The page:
“Please Sir, I Want Some More…”

Nancy Ng

Among the many changes that returning students have discovered on campus this semester are changes made to the meal plan. For some students, however, these changes are more than not being able to swipe their ‘Gate Card twice during one meal period.

A requirement for the residents of Bunche and Creative Arts House (CAH), the College House Dining Plan this year entitles students to five cooked meals a week, the services of their own cook and use of the kitchen’s facilities, but with one major difference: there is no pantry.

“The pantry stored cereals, tea, snacks, frozen dinners – food we’d need for the meals outside of the five dinners we get Monday through Friday,” junior CAH resident Rachel Vining said.

Because the loss of the pantry necessitates residents procuring their additional meals at personal expense, residents of CAH hold legitimate concerns about what this change to the meal plan will hold for them.

“I’m going to be traveling abroad this semester,” Vining said. “I worked and saved over the summer so I could pay for that. I have very little funds left for anything else.”

Fellow junior CAH resident Sun Robinson also expressed anxiety over the unexpected additional financial burden.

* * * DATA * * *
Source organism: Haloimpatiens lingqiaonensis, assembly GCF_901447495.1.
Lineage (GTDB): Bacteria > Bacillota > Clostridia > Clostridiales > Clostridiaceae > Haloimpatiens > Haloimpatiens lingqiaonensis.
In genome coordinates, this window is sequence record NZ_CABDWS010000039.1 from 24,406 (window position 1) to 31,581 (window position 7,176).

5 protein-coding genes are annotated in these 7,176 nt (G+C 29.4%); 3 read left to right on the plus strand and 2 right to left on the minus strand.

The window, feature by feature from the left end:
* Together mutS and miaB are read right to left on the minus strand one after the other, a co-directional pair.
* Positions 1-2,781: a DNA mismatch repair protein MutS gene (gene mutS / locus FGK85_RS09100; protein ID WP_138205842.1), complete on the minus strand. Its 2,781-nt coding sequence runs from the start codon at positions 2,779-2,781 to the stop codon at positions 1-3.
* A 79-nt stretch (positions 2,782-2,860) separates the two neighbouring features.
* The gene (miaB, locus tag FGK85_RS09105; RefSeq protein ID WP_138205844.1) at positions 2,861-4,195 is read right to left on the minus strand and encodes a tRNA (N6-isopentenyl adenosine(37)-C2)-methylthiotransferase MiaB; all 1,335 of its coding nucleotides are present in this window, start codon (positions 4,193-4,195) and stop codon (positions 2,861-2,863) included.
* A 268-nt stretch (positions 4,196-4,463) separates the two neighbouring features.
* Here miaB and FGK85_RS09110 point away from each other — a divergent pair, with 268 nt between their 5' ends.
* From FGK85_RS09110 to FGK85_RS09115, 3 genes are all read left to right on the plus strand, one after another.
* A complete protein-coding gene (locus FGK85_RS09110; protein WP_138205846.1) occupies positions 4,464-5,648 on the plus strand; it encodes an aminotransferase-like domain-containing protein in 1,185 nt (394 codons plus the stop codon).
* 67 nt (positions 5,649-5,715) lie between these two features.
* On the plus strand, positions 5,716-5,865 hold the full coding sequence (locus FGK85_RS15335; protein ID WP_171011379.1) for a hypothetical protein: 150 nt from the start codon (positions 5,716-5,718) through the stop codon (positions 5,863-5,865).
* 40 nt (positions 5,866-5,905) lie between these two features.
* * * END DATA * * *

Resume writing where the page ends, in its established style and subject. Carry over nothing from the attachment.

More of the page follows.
“I was not anticipating that I would have to pay for food,” Robinson said, “especially when part of the lump sum I paid before the beginning of the semester already went towards paying for my meal plan.”

The bone of contention shared by these students is that they were not informed of this vital change.

“After we talked with last year’s residents, who met with Residential Education to discuss the meal plan, we were under the impression that it would basically stay the same,” senior CAH resident Bickey Rimal said. “We had to find the empty pantry by ourselves when we moved into the house. I don’t think that anyone intended to tell us. It’s like they were trying to trick us.”

Residents of CAH are also worried that this change will adversely affect the number of applicants interested in living in the house.

“Already this year, we have had half as many applicants as in previous years,” Vining said. “How will it look to prospective residents if we show them the house and there’s no food in it whatsoever?”

For residents, the current situation makes mealtimes challenging.

“I used to live in an apartment,” Rimal said. “One of the reasons that I chose to live in the house was so I would not have to spend time going out to get my every meal. I thought I was all set with the meal plan and the pantry. Quite honestly, if I had known, I wouldn’t have chosen to live here.”

“We reread our living contracts and found out that Sodexho (the dining service that caters to the Colgate Campus) is able to make changes without giving any notice,” Vining said, “so it basically has free reign to do whatever it wants.”

The dining plan costs residents $2,225 per year, providing them with five cooked meals a week for approximately 32 weeks a year. Using those figures, each meal costs nearly $14.